enjoyed it, but the fruit of a blow that struck even deeper, as she

made all haste to explain. He would see for himself, so far as

that went, how the great change had come, the dreadful bolt had

fallen, and how they would now all have to turn themselves about.

Therefore cruel as it was to them to part with their darling she

must look to him to carry a little further the influence he had so

fortunately acquired with the boy - to induce his young charge to

follow him into some modest retreat. They depended on him - that

was the fact - to take their delightful child temporarily under his

protection; it would leave Mr. Moreen and herself so much more free

to give the proper attention (too little, alas! had been given) to

the readjustment of their affairs.

"We trust you - we feel we CAN," said Mrs. Moreen, slowly rubbing

her plump white hands and looking with compunction hard at Morgan,

whose chin, not to take liberties, her husband stroked with a

paternal forefinger.

"Oh yes - we feel that we CAN. We trust Mr. Pemberton fully,

Morgan," Mr. Moreen pursued.

Pemberton wondered again if he might pretend not to understand; but

everything good gave way to the intensity of Morgan's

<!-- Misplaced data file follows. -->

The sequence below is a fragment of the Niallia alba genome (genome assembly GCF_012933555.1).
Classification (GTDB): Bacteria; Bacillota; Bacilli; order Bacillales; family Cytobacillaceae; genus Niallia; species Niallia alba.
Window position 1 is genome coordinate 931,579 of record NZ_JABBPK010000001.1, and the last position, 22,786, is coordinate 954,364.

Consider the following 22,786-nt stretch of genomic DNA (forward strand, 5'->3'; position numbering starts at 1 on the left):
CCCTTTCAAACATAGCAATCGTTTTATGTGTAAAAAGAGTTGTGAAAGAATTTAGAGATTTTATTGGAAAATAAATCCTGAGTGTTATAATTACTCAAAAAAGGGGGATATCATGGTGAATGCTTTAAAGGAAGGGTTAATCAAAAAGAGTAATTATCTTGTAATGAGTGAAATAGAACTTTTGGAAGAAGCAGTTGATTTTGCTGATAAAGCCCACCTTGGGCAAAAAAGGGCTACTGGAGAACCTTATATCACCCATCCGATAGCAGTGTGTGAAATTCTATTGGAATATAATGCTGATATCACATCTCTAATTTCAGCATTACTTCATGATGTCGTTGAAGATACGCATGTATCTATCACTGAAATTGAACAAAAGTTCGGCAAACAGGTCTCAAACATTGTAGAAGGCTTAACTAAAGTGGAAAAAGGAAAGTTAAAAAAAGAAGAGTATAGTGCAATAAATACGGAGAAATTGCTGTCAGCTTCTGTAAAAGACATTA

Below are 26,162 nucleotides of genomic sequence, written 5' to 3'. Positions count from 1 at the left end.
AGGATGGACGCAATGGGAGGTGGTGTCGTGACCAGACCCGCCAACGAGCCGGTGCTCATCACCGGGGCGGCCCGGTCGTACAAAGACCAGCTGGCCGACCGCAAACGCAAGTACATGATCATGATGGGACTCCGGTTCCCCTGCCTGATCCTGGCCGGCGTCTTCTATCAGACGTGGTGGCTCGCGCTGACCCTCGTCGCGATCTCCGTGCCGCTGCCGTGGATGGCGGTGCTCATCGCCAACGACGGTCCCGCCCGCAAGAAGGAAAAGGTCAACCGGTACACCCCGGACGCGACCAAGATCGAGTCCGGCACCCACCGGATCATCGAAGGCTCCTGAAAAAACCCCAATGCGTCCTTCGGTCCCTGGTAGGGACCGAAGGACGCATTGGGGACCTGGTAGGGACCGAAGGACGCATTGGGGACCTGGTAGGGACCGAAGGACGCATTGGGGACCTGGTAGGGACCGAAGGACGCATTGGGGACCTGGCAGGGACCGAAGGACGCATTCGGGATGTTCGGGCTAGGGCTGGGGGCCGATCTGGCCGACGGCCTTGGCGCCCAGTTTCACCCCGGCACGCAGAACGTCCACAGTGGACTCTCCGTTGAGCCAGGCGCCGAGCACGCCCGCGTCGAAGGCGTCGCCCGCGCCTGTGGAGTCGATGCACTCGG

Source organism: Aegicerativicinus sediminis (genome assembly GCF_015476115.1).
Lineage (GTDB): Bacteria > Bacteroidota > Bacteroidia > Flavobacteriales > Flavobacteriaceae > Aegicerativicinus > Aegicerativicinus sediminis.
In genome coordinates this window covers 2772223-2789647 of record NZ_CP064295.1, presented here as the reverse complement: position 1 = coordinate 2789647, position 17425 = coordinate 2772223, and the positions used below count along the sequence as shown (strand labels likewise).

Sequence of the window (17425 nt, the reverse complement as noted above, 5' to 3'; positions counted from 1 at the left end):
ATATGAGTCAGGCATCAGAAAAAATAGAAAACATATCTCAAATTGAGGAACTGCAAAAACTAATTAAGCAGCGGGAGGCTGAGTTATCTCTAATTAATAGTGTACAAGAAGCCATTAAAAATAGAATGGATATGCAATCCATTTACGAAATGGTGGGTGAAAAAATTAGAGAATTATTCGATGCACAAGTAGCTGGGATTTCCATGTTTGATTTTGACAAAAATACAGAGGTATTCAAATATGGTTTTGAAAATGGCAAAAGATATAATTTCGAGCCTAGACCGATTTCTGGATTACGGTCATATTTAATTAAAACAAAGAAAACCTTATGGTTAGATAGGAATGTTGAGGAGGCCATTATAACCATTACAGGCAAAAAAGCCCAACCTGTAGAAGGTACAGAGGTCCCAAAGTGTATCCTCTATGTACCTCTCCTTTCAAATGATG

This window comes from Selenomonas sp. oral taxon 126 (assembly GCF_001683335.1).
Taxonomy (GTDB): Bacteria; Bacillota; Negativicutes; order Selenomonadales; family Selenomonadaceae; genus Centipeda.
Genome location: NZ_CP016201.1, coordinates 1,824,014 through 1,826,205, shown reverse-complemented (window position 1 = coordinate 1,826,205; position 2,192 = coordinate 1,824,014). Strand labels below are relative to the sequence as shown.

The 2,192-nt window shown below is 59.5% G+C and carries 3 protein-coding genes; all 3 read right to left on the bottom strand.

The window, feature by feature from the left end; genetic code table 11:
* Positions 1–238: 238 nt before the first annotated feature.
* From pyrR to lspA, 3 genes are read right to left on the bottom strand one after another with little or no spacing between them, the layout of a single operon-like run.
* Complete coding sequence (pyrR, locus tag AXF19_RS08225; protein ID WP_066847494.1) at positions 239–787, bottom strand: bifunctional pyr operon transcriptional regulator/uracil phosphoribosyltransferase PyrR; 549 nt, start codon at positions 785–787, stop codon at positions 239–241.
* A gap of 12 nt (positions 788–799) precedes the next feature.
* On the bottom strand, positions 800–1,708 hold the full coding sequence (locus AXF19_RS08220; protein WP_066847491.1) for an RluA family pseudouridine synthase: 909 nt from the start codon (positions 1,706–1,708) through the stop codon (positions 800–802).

understanding. "Do you mean he may take me to live with him for

ever and ever?" cried the boy. "May take me away, away, anywhere

he likes?"

"For ever and ever? Comme vous-y-allez!" Mr. Moreen laughed

indulgently. "For as long as Mr. Pemberton may be so good."

"We've struggled, we've suffered," his wife went on; "but you've

made him so your own that we've already been through the worst of

the sacrifice."

Morgan had turned away from his father - he stood looking at

Pemberton with a light in his face. His sense of shame for their

common humiliated state had dropped; the case had another side -

the thing was to clutch at THAT. He had a moment of boyish joy,

scarcely mitigated by the reflexion that with this unexpected

consecration of his hope - too sudden and too violent; the turn

taken was away from a GOOD boy's book - the "escape" was left on

their hands. The boyish joy was there an instant, and Pemberton

was almost scared at the rush of gratitude and affection that broke

through his first abasement. When he stammered "My dear fellow,

what do you say to THAT?" how could one not say something

enthusiastic? But there was more need for courage at something

else that immediately followed and that made the lad sit down

quietly on the nearest chair. He had turned quite livid and had

raised his hand to his left side. They were all three looking at

him, but Mrs. Moreen suddenly bounded forward. "Ah his darling

little heart!" she broke out; and this time, on her knees before

him and without respect for the idol, she caught him ardently in

her arms. "You walked him too far, you hurried him too fast!" she

hurled over her shoulder at Pemberton. Her son made no protest,

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